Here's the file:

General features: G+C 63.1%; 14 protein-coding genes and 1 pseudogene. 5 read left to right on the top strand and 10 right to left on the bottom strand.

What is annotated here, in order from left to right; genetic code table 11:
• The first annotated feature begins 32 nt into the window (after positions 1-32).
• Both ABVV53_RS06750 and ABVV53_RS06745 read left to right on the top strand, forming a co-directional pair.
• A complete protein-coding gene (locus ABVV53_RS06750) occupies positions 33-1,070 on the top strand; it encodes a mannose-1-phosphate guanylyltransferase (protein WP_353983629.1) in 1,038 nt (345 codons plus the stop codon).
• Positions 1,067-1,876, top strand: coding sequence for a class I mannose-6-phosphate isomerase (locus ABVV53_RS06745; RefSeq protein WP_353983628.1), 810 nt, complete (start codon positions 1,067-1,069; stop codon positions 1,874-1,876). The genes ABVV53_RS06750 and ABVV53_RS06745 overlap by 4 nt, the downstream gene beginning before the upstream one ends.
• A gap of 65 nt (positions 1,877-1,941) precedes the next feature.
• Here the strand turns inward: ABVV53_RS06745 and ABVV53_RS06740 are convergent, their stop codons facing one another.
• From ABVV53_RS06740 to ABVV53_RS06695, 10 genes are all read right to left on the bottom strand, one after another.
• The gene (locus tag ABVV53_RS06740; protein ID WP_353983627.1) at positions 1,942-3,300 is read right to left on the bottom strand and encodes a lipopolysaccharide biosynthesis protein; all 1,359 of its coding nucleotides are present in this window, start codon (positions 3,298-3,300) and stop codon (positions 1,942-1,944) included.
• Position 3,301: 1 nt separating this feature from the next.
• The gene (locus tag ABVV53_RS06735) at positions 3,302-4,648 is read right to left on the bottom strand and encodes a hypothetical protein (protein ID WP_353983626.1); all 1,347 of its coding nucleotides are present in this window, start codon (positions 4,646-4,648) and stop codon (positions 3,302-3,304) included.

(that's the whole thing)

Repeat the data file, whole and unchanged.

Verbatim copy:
General features: G+C 63.1%; 14 protein-coding genes and 1 pseudogene. 5 read left to right on the top strand and 10 right to left on the bottom strand.

What is annotated here, in order from left to right; genetic code table 11:
• The first annotated feature begins 32 nt into the window (after positions 1-32).
• Both ABVV53_RS06750 and ABVV53_RS06745 read left to right on the top strand, forming a co-directional pair.
• A complete protein-coding gene (locus ABVV53_RS06750) occupies positions 33-1,070 on the top strand; it encodes a mannose-1-phosphate guanylyltransferase (protein WP_353983629.1) in 1,038 nt (345 codons plus the stop codon).
• Positions 1,067-1,876, top strand: coding sequence for a class I mannose-6-phosphate isomerase (locus ABVV53_RS06745; RefSeq protein WP_353983628.1), 810 nt, complete (start codon positions 1,067-1,069; stop codon positions 1,874-1,876). The genes ABVV53_RS06750 and ABVV53_RS06745 overlap by 4 nt, the downstream gene beginning before the upstream one ends.
• A gap of 65 nt (positions 1,877-1,941) precedes the next feature.
• Here the strand turns inward: ABVV53_RS06745 and ABVV53_RS06740 are convergent, their stop codons facing one another.
• From ABVV53_RS06740 to ABVV53_RS06695, 10 genes are all read right to left on the bottom strand, one after another.
• The gene (locus tag ABVV53_RS06740; protein ID WP_353983627.1) at positions 1,942-3,300 is read right to left on the bottom strand and encodes a lipopolysaccharide biosynthesis protein; all 1,359 of its coding nucleotides are present in this window, start codon (positions 3,298-3,300) and stop codon (positions 1,942-1,944) included.
• Position 3,301: 1 nt separating this feature from the next.
• The gene (locus tag ABVV53_RS06735) at positions 3,302-4,648 is read right to left on the bottom strand and encodes a hypothetical protein (protein ID WP_353983626.1); all 1,347 of its coding nucleotides are present in this window, start codon (positions 4,646-4,648) and stop codon (positions 3,302-3,304) included.